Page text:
This Is AuburnElectronic Theses and Dissertations

SISE: A novel approach to individual effort estimation




Thackston, Russell

Type of Degree



Computer Science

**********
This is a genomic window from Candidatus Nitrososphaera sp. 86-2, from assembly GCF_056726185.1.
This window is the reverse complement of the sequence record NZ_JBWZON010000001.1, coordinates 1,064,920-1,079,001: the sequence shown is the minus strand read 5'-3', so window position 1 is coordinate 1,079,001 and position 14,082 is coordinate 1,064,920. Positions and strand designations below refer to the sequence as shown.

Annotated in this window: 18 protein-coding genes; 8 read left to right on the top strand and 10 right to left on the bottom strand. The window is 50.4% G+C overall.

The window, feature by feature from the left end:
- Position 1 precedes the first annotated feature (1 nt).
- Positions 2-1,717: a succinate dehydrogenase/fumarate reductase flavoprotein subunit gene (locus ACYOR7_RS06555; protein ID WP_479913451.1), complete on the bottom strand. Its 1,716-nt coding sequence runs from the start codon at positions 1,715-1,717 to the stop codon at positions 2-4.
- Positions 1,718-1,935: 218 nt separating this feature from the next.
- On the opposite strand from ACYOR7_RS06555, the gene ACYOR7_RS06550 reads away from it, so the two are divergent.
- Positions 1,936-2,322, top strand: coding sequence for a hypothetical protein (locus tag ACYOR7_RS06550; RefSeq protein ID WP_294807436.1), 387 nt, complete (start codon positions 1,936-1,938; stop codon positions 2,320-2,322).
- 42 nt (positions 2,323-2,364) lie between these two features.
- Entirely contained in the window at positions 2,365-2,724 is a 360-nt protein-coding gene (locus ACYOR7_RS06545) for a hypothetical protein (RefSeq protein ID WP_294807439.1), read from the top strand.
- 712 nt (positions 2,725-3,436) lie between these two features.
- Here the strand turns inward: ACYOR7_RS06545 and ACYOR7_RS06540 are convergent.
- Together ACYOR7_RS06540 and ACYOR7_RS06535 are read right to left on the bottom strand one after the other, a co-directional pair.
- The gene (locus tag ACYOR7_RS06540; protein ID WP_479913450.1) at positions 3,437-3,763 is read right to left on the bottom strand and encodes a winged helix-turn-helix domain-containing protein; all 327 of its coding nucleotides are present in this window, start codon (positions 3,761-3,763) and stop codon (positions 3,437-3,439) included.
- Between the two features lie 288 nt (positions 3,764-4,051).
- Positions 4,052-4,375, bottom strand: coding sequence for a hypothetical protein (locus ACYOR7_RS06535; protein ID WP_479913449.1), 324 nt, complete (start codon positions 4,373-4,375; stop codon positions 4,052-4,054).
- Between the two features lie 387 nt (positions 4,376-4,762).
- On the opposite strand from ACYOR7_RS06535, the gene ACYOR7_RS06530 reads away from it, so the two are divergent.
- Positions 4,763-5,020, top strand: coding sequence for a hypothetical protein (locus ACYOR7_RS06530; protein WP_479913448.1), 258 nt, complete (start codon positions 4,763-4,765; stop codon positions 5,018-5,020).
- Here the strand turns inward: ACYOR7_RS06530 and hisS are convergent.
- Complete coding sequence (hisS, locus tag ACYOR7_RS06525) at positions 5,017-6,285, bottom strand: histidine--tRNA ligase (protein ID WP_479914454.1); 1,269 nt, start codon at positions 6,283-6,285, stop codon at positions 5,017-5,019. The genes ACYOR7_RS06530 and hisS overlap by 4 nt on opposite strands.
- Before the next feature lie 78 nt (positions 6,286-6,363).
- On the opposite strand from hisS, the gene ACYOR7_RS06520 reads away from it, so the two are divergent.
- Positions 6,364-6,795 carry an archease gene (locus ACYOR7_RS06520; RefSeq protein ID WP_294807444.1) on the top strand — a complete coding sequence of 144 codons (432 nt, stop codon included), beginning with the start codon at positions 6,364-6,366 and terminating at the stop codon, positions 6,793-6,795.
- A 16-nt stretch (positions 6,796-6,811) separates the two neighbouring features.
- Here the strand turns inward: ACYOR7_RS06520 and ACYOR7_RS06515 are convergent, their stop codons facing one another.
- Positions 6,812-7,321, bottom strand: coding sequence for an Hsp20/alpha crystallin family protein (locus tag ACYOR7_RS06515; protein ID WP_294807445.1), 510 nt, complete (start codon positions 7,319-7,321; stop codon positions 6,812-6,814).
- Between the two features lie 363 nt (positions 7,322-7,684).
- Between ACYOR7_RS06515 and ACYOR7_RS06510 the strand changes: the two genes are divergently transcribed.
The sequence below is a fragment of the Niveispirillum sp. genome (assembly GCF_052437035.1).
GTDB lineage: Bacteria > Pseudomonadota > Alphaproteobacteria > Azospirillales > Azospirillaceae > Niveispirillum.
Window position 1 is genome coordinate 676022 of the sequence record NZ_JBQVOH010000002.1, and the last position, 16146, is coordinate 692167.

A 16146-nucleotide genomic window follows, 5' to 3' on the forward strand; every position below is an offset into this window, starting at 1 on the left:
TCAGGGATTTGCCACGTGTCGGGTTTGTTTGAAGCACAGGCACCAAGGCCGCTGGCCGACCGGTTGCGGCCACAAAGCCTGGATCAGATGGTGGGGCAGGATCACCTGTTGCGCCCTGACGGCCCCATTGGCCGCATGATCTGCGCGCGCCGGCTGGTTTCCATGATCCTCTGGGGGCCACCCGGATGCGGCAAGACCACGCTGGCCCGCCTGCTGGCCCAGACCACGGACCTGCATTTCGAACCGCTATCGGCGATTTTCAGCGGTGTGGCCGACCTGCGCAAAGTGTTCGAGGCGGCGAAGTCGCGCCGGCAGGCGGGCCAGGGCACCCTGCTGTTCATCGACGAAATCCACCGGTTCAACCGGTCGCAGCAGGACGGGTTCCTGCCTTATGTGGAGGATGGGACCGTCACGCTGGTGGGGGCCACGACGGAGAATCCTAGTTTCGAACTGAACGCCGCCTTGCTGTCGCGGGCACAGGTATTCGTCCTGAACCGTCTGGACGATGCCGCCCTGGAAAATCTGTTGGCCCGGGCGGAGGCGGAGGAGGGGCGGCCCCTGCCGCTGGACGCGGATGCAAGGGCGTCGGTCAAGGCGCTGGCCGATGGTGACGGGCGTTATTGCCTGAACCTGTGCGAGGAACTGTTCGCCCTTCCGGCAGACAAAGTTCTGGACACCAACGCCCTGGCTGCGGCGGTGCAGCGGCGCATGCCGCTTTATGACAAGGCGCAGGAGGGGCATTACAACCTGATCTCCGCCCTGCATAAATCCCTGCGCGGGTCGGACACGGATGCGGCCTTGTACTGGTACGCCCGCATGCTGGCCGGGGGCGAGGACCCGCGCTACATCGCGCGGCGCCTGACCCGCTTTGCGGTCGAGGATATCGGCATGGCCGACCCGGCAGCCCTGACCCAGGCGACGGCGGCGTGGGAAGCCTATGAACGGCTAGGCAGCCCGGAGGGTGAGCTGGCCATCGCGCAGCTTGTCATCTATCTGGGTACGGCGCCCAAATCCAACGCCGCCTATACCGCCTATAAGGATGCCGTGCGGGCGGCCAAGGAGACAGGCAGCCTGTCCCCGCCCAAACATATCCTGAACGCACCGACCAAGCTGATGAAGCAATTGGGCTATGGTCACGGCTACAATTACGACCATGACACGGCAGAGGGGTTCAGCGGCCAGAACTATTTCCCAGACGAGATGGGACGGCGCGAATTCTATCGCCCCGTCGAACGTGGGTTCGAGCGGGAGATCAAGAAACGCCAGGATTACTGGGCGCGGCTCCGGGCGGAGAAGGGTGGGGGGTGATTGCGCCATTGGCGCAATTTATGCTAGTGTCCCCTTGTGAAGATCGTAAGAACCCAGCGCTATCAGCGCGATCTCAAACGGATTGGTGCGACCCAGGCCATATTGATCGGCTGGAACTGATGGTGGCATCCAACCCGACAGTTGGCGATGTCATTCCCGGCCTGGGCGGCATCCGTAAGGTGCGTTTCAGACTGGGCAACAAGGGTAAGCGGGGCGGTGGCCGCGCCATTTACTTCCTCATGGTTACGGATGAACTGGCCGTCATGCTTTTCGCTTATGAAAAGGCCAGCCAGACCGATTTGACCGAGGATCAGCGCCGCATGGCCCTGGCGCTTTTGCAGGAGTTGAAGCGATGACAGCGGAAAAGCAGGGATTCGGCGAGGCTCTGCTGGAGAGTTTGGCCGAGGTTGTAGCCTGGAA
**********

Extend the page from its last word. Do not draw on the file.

(Author’s note: This dissertation has been prepared following a manuscript style. Each chapter has been constructed as a stand alone manuscript, suitable for separate publication. Therefore, each chapter contains an abstract and introductory subject material, as well as some overlapping content.) The software engineering discipline is filled with many varied examples of software process methods and tools focused on the team or organization. In recent years, the agile approach to software engineering has increased the focus of software process on small teams and individuals; however, not all aspects of software process have been deeply or fully addressed. The majority of effort estimation models – traditional and agile – focus on teams or groups of software engineers. The discipline is ripe with various examples of team-based models including Wideband Delphi, Planning Poker, function point analysis, COCOMO, etc. The few examples of effort estimation models focused on the lone software engineer are limited to traditional mathematical models with (relatively) substantial complexity and required time investment; the Personal Software Process (PSP) contains one such model: PROBE. The discipline lacks a truly agile model based on a minimal combination of empirical data and expert judgment. The SISE model under development at Auburn University’s microISV Research Lab is a simple to understand, lightweight, and agile effort estimation model that specifically targets individual software engineers. SISE combines an individual’s personal, empirical data with his or her expert judgment and experiences to produce relatively accurate estimates with a minimal investment of training and time. The SISE model rests on two foundational principles. First, software engineers are capable of identifying the largest of a pair of tasks based solely on their descriptions. Second, a software engineer who is presented with a future work activity is capable of identifying two historical tasks – one larger, one smaller – which may serve as a prediction of the future activity’s size. The name “SISE” is an acronym for the model’s four basic steps: Sort, Identify, Size, and Evaluate. The first step – Sort – involves the ordering of historical data by the actual effort required to complete the activity. The second step – Identify – involves choosing two tasks from the historical data set: one confidently known to be smaller, one confidently known to be larger, and both relatively close in size to the future work. Once the practitioner has chosen a pair of tasks, the third step – Size – produces a rough prediction interval of the future activity’s size using the actual effort values for the two completed tasks. The final step – Evaluate – involves shifting or resizing the prediction interval to account for any historical bias. This last step is optional and is only applied if the estimator is dissatisfied with the precision, accuracy, or confidence level of his or her estimate. Validation of the SISE model included two major steps. First, the foundational principle that relative tasks sizing by software engineers is suitably accurate was validated. The validation occurred in the form of a survey, presented to over 100 software engineering students, which presented the respondents with a series of task pairs from which they were to identify the larger. Some of the pairs had a known, verifiable size difference based on ten years of time logs provided by students in the Software Process course, while some of the pairs did not. The results indicated that, on average, a majority of software engineers were able to identify the larger task, while not typically misidentifying the smaller. When presented with tasks demonstrating no significant difference in size, the respondents were typically swayed by the wording, format, or word count. The second phase of validation involved a series of Software Process students who were asked to identify where a future activity should be placed in the ordered list of their completed tasks. In addition, the students were asked to construct a PCSE estimate. The results indicated that SISE predictions were no more or less accurate than the PCSE model’s estimates. In addition, the students indicated that SISE, in their opinion, took less time and was based on less a complex model. In summary, SISE appears capable of producing results of equal quality, in less time, and with less training.